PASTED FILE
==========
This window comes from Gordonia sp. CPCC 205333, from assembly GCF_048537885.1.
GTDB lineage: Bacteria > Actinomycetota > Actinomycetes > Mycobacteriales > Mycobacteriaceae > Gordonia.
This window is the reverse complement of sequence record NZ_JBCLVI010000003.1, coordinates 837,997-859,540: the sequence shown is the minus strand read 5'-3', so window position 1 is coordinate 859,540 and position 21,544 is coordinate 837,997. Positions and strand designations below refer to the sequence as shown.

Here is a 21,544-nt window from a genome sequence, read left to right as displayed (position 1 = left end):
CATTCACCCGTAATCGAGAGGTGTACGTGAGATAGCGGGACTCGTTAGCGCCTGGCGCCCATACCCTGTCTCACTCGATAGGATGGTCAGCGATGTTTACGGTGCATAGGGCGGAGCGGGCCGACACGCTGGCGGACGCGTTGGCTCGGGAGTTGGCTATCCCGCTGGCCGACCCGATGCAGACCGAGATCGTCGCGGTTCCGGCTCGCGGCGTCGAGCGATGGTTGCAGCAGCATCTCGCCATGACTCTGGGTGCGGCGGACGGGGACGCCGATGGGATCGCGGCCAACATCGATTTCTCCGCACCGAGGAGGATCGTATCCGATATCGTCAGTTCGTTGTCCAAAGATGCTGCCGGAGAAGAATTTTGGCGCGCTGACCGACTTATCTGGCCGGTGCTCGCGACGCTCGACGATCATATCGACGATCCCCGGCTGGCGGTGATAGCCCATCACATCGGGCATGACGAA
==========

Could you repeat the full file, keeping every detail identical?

This window comes from Gordonia sp. CPCC 205333, from assembly GCF_048537885.1.
GTDB lineage: Bacteria > Actinomycetota > Actinomycetes > Mycobacteriales > Mycobacteriaceae > Gordonia.
This window is the reverse complement of sequence record NZ_JBCLVI010000003.1, coordinates 837,997-859,540: the sequence shown is the minus strand read 5'-3', so window position 1 is coordinate 859,540 and position 21,544 is coordinate 837,997. Positions and strand designations below refer to the sequence as shown.

Here is a 21,544-nt window from a genome sequence, read left to right as displayed (position 1 = left end):
CATTCACCCGTAATCGAGAGGTGTACGTGAGATAGCGGGACTCGTTAGCGCCTGGCGCCCATACCCTGTCTCACTCGATAGGATGGTCAGCGATGTTTACGGTGCATAGGGCGGAGCGGGCCGACACGCTGGCGGACGCGTTGGCTCGGGAGTTGGCTATCCCGCTGGCCGACCCGATGCAGACCGAGATCGTCGCGGTTCCGGCTCGCGGCGTCGAGCGATGGTTGCAGCAGCATCTCGCCATGACTCTGGGTGCGGCGGACGGGGACGCCGATGGGATCGCGGCCAACATCGATTTCTCCGCACCGAGGAGGATCGTATCCGATATCGTCAGTTCGTTGTCCAAAGATGCTGCCGGAGAAGAATTTTGGCGCGCTGACCGACTTATCTGGCCGGTGCTCGCGACGCTCGACGATCATATCGACGATCCCCGGCTGGCGGTGATAGCCCATCACATCGGGCATGACGAA